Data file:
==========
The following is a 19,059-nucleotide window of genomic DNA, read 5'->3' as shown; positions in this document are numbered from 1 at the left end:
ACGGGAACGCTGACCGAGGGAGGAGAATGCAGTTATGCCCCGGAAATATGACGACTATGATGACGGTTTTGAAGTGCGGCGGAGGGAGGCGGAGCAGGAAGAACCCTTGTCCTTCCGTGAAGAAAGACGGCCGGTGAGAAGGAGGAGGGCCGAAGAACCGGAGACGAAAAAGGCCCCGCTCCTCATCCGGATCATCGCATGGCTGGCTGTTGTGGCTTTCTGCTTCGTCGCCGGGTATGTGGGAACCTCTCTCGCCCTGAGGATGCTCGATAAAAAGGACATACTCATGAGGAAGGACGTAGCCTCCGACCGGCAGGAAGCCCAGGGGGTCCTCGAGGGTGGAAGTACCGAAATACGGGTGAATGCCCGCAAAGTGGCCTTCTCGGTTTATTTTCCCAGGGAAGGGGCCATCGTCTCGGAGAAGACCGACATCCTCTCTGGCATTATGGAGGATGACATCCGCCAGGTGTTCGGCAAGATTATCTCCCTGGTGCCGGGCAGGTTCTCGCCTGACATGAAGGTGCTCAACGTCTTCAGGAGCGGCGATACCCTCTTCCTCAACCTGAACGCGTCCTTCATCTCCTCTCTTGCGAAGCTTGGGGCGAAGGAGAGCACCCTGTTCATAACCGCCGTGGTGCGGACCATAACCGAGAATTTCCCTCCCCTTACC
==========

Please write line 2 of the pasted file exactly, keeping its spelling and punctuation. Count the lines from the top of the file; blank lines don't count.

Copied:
ACGGGAACGCTGACCGAGGGAGGAGAATGCAGTTATGCCCCGGAAATATGACGACTATGATGACGGTTTTGAAGTGCGGCGGAGGGAGGCGGAGCAGGAAGAACCCTTGTCCTTCCGTGAAGAAAGACGGCCGGTGAGAAGGAGGAGGGCCGAAGAACCGGAGACGAAAAAGGCCCCGCTCCTCATCCGGATCATCGCATGGCTGGCTGTTGTGGCTTTCTGCTTCGTCGCCGGGTATGTGGGAACCTCTCTCGCCCTGAGGATGCTCGATAAAAAGGACATACTCATGAGGAAGGACGTAGCCTCCGACCGGCAGGAAGCCCAGGGGGTCCTCGAGGGTGGAAGTACCGAAATACGGGTGAATGCCCGCAAAGTGGCCTTCTCGGTTTATTTTCCCAGGGAAGGGGCCATCGTCTCGGAGAAGACCGACATCCTCTCTGGCATTATGGAGGATGACATCCGCCAGGTGTTCGGCAAGATTATCTCCCTGGTGCCGGGCAGGTTCTCGCCTGACATGAAGGTGCTCAACGTCTTCAGGAGCGGCGATACCCTCTTCCTCAACCTGAACGCGTCCTTCATCTCCTCTCTTGCGAAGCTTGGGGCGAAGGAGAGCACCCTGTTCATAACCGCCGTGGTGCGGACCATAACCGAGAATTTCCCTCCCCTTACC